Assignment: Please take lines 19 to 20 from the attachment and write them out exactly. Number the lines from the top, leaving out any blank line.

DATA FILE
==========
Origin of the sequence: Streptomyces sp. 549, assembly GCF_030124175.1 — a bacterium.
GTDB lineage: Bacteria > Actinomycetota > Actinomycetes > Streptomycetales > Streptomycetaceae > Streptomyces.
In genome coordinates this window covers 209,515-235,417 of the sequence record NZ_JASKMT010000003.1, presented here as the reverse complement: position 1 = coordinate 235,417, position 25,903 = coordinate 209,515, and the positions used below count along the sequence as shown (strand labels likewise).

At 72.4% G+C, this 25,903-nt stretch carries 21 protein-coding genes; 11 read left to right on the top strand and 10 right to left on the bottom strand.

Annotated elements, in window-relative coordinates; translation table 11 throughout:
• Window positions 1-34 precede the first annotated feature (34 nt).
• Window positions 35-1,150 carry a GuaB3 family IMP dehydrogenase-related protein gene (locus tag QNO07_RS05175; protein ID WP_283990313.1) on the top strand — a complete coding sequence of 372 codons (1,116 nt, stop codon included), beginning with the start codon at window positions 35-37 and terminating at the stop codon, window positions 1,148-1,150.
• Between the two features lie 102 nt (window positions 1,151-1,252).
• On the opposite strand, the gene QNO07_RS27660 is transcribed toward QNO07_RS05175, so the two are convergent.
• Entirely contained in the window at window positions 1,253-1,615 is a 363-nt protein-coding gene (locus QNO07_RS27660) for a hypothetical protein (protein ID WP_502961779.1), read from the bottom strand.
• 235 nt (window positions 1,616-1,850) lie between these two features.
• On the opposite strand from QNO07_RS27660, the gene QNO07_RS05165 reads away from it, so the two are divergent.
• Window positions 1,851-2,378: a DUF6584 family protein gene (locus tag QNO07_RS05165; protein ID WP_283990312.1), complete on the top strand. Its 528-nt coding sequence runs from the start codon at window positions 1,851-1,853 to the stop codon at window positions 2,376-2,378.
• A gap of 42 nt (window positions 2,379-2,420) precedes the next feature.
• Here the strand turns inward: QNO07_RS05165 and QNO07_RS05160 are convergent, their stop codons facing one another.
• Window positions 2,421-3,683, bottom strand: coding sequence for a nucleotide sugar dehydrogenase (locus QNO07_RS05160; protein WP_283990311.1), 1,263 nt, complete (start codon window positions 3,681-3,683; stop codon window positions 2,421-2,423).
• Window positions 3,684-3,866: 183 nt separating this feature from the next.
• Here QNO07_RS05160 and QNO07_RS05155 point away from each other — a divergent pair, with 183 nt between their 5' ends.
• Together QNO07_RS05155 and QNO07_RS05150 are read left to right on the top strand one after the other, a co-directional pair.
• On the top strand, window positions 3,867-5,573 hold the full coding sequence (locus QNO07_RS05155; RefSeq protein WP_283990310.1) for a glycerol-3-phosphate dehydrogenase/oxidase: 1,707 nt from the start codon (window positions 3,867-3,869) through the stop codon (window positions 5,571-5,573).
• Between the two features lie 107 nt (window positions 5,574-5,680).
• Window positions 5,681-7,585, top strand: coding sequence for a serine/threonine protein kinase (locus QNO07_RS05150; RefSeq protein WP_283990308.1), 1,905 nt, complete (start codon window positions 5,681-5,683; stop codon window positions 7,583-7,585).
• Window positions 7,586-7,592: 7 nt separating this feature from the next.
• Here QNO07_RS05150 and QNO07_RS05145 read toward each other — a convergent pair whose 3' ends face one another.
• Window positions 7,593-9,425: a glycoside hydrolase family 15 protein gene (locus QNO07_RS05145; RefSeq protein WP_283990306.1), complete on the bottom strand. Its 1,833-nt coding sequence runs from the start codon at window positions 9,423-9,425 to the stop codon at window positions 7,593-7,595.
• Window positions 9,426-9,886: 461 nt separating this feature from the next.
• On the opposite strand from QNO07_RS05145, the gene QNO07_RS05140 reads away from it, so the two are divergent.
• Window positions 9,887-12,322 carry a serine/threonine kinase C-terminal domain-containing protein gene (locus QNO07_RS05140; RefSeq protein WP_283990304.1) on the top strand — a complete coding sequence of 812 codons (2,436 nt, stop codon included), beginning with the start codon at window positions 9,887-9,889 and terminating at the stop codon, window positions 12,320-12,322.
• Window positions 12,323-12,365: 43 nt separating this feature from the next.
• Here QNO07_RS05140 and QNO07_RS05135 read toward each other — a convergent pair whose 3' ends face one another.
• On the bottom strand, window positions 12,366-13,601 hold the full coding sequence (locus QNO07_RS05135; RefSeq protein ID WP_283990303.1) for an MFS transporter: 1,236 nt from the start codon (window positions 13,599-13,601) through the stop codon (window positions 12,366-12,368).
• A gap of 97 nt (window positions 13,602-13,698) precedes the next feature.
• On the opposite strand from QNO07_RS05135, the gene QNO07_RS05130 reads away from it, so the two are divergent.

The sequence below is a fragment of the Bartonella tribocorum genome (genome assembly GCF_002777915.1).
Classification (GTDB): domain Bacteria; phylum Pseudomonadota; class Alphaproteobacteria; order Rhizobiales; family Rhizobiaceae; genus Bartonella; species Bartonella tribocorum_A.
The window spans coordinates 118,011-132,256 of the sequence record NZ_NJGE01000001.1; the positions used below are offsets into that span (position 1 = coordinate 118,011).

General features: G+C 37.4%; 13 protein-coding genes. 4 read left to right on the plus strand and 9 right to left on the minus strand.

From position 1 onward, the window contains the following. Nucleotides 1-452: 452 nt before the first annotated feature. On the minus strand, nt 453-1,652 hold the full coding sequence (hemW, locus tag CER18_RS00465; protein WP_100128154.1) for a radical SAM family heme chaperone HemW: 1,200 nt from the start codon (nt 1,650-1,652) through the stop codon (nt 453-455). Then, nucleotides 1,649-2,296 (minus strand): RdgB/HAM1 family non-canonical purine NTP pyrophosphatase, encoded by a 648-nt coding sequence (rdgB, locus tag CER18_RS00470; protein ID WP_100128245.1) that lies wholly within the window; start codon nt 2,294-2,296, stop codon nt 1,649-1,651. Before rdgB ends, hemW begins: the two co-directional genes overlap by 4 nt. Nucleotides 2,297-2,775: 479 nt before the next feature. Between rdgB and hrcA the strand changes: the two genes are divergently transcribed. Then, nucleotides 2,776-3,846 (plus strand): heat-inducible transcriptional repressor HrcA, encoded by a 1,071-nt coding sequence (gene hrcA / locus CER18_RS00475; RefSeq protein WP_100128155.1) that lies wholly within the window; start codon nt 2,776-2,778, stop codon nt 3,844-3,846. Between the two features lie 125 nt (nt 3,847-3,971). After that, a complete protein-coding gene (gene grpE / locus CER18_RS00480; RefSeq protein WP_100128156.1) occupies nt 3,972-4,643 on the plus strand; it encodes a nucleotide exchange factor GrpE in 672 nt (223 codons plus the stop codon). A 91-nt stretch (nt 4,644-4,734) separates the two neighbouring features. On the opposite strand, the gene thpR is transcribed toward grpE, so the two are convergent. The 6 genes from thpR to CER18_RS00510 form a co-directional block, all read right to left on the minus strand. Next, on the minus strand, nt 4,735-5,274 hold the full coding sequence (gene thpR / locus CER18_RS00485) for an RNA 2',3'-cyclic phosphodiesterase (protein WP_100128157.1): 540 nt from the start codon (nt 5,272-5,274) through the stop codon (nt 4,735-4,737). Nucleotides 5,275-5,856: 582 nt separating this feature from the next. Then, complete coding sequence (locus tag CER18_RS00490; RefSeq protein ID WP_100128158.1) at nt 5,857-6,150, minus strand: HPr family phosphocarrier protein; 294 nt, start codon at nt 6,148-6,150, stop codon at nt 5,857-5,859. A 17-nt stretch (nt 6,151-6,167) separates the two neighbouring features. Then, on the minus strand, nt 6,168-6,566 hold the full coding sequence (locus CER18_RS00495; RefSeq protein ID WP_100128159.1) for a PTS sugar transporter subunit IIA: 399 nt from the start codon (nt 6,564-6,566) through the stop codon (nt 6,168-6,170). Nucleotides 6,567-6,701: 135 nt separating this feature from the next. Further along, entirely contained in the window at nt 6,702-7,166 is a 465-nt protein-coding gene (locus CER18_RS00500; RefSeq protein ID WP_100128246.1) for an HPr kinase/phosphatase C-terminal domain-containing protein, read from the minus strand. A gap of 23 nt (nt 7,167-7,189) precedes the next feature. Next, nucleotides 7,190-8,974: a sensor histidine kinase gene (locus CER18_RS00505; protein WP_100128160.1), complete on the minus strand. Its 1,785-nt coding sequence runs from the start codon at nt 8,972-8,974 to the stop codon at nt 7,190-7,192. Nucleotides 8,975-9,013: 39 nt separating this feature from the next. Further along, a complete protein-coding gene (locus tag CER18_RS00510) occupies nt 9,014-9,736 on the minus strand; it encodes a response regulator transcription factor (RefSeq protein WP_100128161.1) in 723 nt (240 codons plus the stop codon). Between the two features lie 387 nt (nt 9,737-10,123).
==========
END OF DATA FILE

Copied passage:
• Together QNO07_RS05155 and QNO07_RS05150 are read left to right on the top strand one after the other, a co-directional pair.
• On the top strand, window positions 3,867-5,573 hold the full coding sequence (locus QNO07_RS05155; RefSeq protein WP_283990310.1) for a glycerol-3-phosphate dehydrogenase/oxidase: 1,707 nt from the start codon (window positions 3,867-3,869) through the stop codon (window positions 5,571-5,573).